Antonio Hamilton has appeared in all 15 games for the Cards, but he’s only “started” two of them. That’s why he has only defended 135 routes over the season, and why Arizona probably hasn’t had to regret a couple more losses throughout the year. Not a stretch, folks. Hamilton has allowed 19 of his 27 targets to end in his main-cover hands for a ridiculous 70%+ completion rate against him. Those 19 completions turned into 172 yards and 1 TD while QBs have posted Passer Ratings of 99.6 on average. Hamilton has definitely not been the worst corner out there defending low-volume routes, but he’s been rather bad while doing so and that explains why he’s lacked more opportunities as the season has advanced.

Top WR/CB Matchups To Avoid

Atlanta Falcons v Carolina Panthers Photo by Grant Halverson/Getty Images

Stefon Diggs (BUF) vs. A.J. Terrell (ATL)

While not having a career year—hey, don’t get mad, that already happened for him not long ago!—Diggs is putting together quite a season in 2021. He’s finished with 15+ PPR points in 9 of his 15 games and scored nine touchdowns already for a current rank of WR6 on total points and WR9 in FPPG. Not bad. But while the season-long numbers are great, Diggs was much better in the first half of the year than in the last month of play. He’s coming off a nasty 21.5 PPR-point game last weekend, sure, but before that one, he had scored 9, 14, and 13 not getting into the WR1-realm once and topping at WR18 overall in any of those three slates. Diggs is an absolute stud and you always play him, of course, but you might want to spend the big bucks in other players at the position not facing tough assignments such as Diggs will this weekend.

Terrell is an absolute menace and that hasn’t changed all year long. He’s posting the third-best FP/Target allowed among CBs with 500+ routes covered, and a top-30 mark in FP/Route. Those numbers are far from a joke considering Terrell has been targeted 74 times over 14 games. He’s allowed just 50% of those passes to connect, one of only three corners doing so while facing at least 70 targets on 500+ routes. Terrell’s 4.9 YPR allowed rank first by 0.5 yards over the second-best figure among that same group of players. And he has a good 2-INT against 3-TD ratio. Again, on 74 targets. Bona fide top-5 corner on the year, easily.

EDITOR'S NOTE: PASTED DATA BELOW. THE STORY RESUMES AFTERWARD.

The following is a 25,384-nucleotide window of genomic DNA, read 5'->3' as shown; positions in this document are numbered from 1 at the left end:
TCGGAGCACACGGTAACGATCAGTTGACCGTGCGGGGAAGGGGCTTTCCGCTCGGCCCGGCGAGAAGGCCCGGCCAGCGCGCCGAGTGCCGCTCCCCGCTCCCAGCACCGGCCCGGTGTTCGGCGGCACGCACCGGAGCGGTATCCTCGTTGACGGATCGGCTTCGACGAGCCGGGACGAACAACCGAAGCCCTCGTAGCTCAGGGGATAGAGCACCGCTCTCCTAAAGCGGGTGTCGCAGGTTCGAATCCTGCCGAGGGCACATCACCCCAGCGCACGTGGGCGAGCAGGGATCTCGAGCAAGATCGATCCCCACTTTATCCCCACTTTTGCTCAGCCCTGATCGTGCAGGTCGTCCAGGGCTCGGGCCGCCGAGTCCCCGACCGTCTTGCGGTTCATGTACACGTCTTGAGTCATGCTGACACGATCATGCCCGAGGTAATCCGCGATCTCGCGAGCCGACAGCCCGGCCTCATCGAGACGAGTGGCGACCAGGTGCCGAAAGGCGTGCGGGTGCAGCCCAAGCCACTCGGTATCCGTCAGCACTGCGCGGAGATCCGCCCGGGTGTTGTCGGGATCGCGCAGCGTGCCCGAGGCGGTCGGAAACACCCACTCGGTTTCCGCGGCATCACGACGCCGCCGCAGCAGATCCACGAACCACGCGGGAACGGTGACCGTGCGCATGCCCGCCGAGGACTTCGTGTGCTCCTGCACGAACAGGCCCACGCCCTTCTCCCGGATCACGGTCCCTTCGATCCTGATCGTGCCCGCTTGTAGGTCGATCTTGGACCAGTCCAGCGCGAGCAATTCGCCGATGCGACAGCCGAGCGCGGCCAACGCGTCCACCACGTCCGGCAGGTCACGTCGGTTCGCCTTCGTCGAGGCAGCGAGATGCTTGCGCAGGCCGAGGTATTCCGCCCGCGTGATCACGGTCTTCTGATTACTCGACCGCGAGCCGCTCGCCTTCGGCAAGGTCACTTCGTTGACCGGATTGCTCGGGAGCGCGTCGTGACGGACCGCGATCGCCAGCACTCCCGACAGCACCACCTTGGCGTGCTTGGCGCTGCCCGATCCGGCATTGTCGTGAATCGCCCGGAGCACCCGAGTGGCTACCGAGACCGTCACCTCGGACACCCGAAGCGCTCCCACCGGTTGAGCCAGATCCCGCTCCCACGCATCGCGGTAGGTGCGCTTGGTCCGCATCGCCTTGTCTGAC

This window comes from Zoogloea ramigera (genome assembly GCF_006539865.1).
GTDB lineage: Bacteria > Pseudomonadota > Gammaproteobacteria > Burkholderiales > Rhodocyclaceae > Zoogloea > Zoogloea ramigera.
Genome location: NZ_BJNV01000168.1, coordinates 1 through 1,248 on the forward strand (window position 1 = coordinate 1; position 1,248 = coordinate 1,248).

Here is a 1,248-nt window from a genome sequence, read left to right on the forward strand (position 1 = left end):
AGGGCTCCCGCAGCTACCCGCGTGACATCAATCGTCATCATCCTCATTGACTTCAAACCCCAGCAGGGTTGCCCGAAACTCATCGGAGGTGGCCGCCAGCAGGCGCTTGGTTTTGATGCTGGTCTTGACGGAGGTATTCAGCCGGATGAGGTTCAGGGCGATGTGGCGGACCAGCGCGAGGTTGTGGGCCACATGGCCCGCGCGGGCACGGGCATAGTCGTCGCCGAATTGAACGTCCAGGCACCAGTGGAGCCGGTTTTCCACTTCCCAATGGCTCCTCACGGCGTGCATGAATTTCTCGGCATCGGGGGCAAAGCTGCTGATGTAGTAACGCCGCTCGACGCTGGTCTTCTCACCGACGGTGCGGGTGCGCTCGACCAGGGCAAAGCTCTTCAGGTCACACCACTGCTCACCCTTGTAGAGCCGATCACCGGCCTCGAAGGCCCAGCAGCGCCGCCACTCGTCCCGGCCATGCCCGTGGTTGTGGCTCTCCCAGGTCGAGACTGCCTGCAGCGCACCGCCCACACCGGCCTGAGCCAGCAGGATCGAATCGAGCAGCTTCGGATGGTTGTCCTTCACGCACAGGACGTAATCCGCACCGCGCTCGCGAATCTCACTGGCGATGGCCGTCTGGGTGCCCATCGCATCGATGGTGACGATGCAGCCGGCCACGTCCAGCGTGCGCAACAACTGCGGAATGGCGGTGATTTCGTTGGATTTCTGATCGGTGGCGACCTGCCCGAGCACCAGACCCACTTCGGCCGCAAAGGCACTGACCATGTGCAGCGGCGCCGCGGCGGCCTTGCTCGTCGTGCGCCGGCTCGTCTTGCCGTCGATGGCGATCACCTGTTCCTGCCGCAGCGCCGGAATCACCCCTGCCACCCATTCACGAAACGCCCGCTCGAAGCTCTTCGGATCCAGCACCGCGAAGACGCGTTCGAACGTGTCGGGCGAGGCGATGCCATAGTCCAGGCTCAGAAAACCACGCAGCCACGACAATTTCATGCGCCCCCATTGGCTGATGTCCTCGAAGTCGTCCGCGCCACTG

Rashod Bateman (BAL) vs. Jalen Ramsey (LAR)

Of course, nobody is going to mistake Hollywood Brown (or Mark Andrews, while we’re at it) for Rashod Bateman. That’s obvious, but you might have some feelings or thoughts about putting Bateman in your lineup this weekend if only at the low WR3/Flex slot. That might be a good move. At the end of the day, Bateman has had some sound games through the season putting up double-digit PPR points in five of the games Bateman has appeared in from Week 7 on. He’s also been able to put up a season-high tally of 17.3 PPR points not long ago (W14) when he reached an 8-7-103 receiving line, and he’s now coming off a 12.6 FP game in which he went for 26 yards and his first TD of the year on 4 receptions. Not bad for a lineup filler, right?

Very wrong. Very wrong, though, assuming Jalen Ramsey is the man facing Bateman on the other side of the field come Sunday. If the PFF matchups ring true for this weekend game, then Bateman will be facing the toughest secondary defender in the nation to many. Ramsey is a long-time defensive staple and surely not a surprising performer-out-of-left-field with an out-of-nowhere season. He’s gotten targeted a massive 86 times this year allowing 59% of those passes to end in the receiver's hands. He’s only surrendered 476 receiving yards on those completions, though, good for an average of 5.5 that is ground-level low when compared to same-volume corners. Ramsey has a top-4 mark on FP/Targets (1.29) and the second-best mark in FP/Route (0.20). No need for shadow coverages here, as Ramsey is good enough mix-and-matching with whoever faces him so odds are even if the snap count in which Bateman goes against him is low, the receiver will most probably struggle mightily.